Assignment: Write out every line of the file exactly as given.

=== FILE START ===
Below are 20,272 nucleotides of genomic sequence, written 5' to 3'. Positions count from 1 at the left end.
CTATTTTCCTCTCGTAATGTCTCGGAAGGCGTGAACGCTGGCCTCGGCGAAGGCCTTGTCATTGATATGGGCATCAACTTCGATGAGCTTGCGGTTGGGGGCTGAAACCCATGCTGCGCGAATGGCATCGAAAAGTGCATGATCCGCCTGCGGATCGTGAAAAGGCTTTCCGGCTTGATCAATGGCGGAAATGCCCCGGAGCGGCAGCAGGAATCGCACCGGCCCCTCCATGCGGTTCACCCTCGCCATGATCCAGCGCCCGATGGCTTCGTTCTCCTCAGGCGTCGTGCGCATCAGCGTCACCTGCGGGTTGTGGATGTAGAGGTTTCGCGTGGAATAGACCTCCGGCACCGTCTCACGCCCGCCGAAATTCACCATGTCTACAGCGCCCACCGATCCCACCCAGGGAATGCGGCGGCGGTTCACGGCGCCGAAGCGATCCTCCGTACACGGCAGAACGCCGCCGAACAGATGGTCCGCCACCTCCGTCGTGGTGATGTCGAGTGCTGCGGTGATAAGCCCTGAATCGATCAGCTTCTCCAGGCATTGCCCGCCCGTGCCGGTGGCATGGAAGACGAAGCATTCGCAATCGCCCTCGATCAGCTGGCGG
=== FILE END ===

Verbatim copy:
Below are 20,272 nucleotides of genomic sequence, written 5' to 3'. Positions count from 1 at the left end.
CTATTTTCCTCTCGTAATGTCTCGGAAGGCGTGAACGCTGGCCTCGGCGAAGGCCTTGTCATTGATATGGGCATCAACTTCGATGAGCTTGCGGTTGGGGGCTGAAACCCATGCTGCGCGAATGGCATCGAAAAGTGCATGATCCGCCTGCGGATCGTGAAAAGGCTTTCCGGCTTGATCAATGGCGGAAATGCCCCGGAGCGGCAGCAGGAATCGCACCGGCCCCTCCATGCGGTTCACCCTCGCCATGATCCAGCGCCCGATGGCTTCGTTCTCCTCAGGCGTCGTGCGCATCAGCGTCACCTGCGGGTTGTGGATGTAGAGGTTTCGCGTGGAATAGACCTCCGGCACCGTCTCACGCCCGCCGAAATTCACCATGTCTACAGCGCCCACCGATCCCACCCAGGGAATGCGGCGGCGGTTCACGGCGCCGAAGCGATCCTCCGTACACGGCAGAACGCCGCCGAACAGATGGTCCGCCACCTCCGTCGTGGTGATGTCGAGTGCTGCGGTGATAAGCCCTGAATCGATCAGCTTCTCCAGGCATTGCCCGCCCGTGCCGGTGGCATGGAAGACGAAGCATTCGCAATCGCCCTCGATCAGCTGGCGG